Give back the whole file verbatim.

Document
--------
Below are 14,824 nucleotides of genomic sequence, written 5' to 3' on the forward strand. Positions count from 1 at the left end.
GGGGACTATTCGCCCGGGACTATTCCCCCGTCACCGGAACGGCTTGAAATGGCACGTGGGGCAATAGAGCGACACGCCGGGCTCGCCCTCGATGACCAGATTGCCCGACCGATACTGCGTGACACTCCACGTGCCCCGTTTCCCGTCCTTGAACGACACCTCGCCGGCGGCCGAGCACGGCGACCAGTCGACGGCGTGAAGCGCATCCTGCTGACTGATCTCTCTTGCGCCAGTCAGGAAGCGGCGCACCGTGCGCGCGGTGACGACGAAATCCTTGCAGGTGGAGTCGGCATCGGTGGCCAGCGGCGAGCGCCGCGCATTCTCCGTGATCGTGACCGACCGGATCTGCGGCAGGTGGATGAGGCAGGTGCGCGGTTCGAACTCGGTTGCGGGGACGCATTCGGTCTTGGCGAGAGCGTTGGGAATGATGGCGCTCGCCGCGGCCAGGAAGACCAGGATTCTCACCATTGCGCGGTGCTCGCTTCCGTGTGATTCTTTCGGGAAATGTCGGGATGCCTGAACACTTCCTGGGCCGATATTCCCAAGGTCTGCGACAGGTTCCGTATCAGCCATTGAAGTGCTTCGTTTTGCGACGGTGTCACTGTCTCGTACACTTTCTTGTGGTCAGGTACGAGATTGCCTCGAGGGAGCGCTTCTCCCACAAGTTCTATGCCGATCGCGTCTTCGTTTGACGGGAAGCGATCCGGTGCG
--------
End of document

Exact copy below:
Below are 14,824 nucleotides of genomic sequence, written 5' to 3' on the forward strand. Positions count from 1 at the left end.
GGGGACTATTCGCCCGGGACTATTCCCCCGTCACCGGAACGGCTTGAAATGGCACGTGGGGCAATAGAGCGACACGCCGGGCTCGCCCTCGATGACCAGATTGCCCGACCGATACTGCGTGACACTCCACGTGCCCCGTTTCCCGTCCTTGAACGACACCTCGCCGGCGGCCGAGCACGGCGACCAGTCGACGGCGTGAAGCGCATCCTGCTGACTGATCTCTCTTGCGCCAGTCAGGAAGCGGCGCACCGTGCGCGCGGTGACGACGAAATCCTTGCAGGTGGAGTCGGCATCGGTGGCCAGCGGCGAGCGCCGCGCATTCTCCGTGATCGTGACCGACCGGATCTGCGGCAGGTGGATGAGGCAGGTGCGCGGTTCGAACTCGGTTGCGGGGACGCATTCGGTCTTGGCGAGAGCGTTGGGAATGATGGCGCTCGCCGCGGCCAGGAAGACCAGGATTCTCACCATTGCGCGGTGCTCGCTTCCGTGTGATTCTTTCGGGAAATGTCGGGATGCCTGAACACTTCCTGGGCCGATATTCCCAAGGTCTGCGACAGGTTCCGTATCAGCCATTGAAGTGCTTCGTTTTGCGACGGTGTCACTGTCTCGTACACTTTCTTGTGGTCAGGTACGAGATTGCCTCGAGGGAGCGCTTCTCCCACAAGTTCTATGCCGATCGCGTCTTCGTTTGACGGGAAGCGATCCGGTGCG